Adaptor, with others, of stage version of On the Day You Were Born, produced 1992, and Braille edition in which visual illustrations are paired with tactile counterparts.
Author's work has been translated into Spanish, Japanese, and Portuguese.
William Stafford, The Animal That Drank up Sound, Harcourt (New York, NY), 1992.
Kim R. Stafford, We Got Here Together, Harcourt (New York, NY), 1994.
On the Day You Were Born was adapted as a symphony with a score composed by Steve Heitzeg, an animated video featuring the symphony as soundtrack, and an audiobook.
Debra Frasier is an artist and animator as well as the author and illustrator of unique award-winning picture books for children. Each of her self-illustrated books, which include On the Day You Were Born, Miss Alaineus: A Vocabulary Disaster, and The Incredible Water Show, features Frasier's characteristic cut-paper collage art and creative approach to an illuminating subject. In addition to her own books, Frasier has also created art for texts by other writers. In reviewing her brightly colored contribution to Richard Lewis's picture book In the Space of the Sky, a Kirkus Reviews writer exclaimed that Frasier's "collages of cut paper … are dazzling," and Booklist contributor Ilene Cooper concluded that the "abstract beauty" of her "intricate cutpaper" images successfully brings to life Lewis's rhyming ode to the vast universe.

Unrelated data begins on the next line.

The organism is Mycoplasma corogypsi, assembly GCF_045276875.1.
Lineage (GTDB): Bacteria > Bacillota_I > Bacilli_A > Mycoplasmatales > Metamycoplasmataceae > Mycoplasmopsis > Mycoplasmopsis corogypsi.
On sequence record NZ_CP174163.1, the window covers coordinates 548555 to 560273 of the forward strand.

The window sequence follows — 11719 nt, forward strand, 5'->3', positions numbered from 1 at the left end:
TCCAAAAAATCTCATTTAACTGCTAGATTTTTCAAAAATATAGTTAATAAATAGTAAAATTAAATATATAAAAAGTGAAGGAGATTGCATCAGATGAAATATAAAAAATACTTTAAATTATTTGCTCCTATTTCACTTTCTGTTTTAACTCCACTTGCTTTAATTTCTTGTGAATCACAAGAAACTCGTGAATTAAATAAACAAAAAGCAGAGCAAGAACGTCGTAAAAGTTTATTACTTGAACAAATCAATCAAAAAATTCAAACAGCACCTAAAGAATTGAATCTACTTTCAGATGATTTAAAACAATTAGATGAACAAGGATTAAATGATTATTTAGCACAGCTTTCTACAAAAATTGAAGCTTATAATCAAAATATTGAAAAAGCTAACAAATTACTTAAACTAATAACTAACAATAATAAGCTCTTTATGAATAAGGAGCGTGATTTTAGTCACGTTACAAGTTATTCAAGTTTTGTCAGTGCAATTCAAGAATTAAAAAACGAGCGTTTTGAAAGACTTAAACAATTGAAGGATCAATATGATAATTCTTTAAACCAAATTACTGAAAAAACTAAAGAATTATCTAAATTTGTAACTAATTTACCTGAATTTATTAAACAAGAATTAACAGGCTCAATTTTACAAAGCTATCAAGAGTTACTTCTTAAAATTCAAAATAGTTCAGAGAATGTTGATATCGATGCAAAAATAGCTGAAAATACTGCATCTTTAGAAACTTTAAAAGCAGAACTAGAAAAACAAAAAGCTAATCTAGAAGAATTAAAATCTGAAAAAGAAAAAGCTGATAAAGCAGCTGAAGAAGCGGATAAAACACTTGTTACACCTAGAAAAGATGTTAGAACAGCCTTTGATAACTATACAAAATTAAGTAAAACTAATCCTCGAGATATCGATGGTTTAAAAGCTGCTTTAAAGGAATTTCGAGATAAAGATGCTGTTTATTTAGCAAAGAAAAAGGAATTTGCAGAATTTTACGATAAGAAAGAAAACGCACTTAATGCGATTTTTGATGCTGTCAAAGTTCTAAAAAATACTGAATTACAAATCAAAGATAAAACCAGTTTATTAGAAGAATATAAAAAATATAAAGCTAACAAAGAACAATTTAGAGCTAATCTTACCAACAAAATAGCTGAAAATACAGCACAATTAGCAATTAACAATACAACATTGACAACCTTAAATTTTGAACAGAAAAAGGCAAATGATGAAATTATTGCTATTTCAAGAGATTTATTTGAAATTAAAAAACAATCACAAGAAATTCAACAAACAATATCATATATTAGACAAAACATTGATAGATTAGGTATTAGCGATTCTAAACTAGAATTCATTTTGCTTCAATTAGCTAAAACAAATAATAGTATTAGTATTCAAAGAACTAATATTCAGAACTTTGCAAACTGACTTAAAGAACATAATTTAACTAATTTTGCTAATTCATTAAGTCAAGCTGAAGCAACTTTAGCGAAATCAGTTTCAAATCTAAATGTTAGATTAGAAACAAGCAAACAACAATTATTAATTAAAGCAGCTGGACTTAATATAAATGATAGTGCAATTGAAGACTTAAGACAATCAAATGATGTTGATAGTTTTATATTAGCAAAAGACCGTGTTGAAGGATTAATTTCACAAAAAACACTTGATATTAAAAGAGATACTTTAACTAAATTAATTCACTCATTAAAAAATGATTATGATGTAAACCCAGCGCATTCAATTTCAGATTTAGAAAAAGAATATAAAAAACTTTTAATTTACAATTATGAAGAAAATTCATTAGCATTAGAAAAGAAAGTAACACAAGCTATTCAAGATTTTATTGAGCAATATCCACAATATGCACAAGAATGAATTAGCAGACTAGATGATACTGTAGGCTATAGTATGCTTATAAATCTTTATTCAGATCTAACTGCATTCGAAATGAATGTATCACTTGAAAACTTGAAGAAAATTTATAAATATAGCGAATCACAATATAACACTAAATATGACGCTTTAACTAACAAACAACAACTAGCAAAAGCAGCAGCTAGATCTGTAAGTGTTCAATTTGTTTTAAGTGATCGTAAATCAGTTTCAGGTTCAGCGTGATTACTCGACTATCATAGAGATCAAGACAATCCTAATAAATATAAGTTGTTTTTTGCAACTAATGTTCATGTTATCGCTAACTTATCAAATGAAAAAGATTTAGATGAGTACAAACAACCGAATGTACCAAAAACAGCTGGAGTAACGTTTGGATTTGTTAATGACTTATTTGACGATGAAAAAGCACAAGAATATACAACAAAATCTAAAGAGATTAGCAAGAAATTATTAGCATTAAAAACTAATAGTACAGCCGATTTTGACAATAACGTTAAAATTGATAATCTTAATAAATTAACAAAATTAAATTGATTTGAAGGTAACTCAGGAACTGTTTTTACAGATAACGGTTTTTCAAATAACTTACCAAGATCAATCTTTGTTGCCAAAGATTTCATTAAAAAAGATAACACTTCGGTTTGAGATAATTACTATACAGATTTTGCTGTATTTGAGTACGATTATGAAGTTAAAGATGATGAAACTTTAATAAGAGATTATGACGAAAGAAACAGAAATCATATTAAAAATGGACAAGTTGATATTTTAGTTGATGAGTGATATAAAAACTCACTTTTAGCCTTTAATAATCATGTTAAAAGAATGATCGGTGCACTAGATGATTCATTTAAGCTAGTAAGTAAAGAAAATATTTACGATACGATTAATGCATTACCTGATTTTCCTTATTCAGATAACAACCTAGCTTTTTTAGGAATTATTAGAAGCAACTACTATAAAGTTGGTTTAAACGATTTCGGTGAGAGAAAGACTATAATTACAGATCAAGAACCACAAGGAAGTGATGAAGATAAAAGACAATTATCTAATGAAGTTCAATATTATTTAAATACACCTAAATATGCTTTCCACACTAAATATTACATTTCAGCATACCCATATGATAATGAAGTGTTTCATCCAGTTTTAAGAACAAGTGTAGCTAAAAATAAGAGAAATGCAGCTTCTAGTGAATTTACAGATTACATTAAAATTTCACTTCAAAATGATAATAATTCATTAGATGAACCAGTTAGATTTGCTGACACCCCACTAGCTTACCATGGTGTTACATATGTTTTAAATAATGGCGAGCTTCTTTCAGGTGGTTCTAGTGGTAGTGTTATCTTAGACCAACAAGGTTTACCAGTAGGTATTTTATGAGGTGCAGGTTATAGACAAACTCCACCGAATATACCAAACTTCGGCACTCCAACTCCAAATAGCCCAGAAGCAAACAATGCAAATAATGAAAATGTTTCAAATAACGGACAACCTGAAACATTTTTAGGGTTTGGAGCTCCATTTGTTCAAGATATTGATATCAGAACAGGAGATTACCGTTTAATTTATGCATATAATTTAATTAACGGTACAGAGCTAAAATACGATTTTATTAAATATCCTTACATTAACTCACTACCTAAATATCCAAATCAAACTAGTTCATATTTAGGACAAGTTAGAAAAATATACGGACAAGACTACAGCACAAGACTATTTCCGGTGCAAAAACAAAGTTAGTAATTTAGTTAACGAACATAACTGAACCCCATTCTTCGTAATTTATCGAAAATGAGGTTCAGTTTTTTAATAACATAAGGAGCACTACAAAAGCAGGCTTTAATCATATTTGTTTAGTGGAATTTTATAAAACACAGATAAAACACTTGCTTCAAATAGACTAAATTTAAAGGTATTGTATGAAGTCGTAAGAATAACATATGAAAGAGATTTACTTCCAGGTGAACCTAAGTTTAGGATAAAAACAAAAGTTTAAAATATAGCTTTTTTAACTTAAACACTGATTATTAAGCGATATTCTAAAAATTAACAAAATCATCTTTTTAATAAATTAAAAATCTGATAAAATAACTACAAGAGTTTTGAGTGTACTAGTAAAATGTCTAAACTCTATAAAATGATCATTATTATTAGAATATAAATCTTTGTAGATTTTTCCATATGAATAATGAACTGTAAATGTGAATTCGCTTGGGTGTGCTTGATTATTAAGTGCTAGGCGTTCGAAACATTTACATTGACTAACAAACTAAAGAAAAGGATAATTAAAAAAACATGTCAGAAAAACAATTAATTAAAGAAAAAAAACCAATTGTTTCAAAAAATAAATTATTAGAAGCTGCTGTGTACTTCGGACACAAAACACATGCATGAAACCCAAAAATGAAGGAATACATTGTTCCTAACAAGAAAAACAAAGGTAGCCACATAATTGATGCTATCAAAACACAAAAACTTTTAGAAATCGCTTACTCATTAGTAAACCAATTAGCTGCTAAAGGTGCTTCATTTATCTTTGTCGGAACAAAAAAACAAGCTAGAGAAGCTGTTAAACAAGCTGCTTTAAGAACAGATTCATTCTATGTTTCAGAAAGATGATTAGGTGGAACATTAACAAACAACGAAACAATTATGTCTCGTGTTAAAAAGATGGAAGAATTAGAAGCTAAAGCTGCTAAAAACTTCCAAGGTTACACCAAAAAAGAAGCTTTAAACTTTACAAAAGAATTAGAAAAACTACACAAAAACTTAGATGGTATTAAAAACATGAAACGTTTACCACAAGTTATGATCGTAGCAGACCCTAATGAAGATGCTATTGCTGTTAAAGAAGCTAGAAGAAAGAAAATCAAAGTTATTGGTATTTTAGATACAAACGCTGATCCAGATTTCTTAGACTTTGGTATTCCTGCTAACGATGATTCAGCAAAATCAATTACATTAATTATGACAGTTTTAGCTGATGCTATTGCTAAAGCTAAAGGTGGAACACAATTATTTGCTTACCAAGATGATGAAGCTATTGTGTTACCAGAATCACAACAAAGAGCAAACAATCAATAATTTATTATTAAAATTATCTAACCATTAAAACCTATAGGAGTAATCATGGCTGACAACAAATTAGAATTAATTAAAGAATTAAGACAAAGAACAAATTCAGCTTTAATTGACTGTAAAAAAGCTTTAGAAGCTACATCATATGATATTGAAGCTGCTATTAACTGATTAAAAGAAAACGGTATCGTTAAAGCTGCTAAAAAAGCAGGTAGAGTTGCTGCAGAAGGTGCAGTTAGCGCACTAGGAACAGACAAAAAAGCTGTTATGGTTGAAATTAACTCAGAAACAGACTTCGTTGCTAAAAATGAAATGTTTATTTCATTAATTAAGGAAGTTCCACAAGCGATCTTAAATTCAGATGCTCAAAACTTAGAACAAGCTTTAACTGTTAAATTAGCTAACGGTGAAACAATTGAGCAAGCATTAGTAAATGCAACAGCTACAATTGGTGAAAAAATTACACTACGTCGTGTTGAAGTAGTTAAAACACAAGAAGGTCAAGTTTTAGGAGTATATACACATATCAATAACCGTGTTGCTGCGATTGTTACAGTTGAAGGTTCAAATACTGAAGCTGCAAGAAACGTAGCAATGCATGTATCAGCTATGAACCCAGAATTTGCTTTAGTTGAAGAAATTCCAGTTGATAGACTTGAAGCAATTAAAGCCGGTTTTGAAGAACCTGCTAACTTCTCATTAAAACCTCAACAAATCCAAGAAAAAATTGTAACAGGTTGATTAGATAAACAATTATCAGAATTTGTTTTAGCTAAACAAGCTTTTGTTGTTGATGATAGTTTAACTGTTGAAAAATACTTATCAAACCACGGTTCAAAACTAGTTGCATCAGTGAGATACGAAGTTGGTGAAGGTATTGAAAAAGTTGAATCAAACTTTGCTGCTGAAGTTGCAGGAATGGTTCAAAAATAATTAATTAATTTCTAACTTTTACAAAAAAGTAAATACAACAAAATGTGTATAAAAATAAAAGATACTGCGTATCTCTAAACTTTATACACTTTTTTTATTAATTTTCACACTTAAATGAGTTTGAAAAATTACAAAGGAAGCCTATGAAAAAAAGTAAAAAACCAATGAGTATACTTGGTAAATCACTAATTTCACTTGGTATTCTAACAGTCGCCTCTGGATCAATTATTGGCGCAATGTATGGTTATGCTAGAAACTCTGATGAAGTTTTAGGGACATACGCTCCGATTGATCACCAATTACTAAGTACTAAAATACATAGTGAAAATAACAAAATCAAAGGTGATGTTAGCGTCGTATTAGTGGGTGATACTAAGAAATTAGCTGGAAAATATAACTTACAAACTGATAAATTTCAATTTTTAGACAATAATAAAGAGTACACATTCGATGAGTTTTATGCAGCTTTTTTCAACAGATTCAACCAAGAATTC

Frasier was born and raised in Vero Beach, Florida, where her family has lived since her great grandfather helped to lay out the streets in 1911. "Vero Beach faces the Atlantic Ocean," Frasier once told SATA, "and I grew up looking out at the great curved line made where the ocean meets the sky. Summers were my favorite time and often my brother and I would crawl into bed with our bathing suits hidden under our pajamas so we did not have to waste time changing for the beach the following morning! Swimming and walking the beaches were our daytime pastimes, along with collecting shells, drawing with mangrove seeds, and building sand castles
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and forts out of driftwood. Around fourth grade I discovered books, and began reading with a passion. I remember keeping a flashlight under my pillow so I could creep into the bathroom to read at night."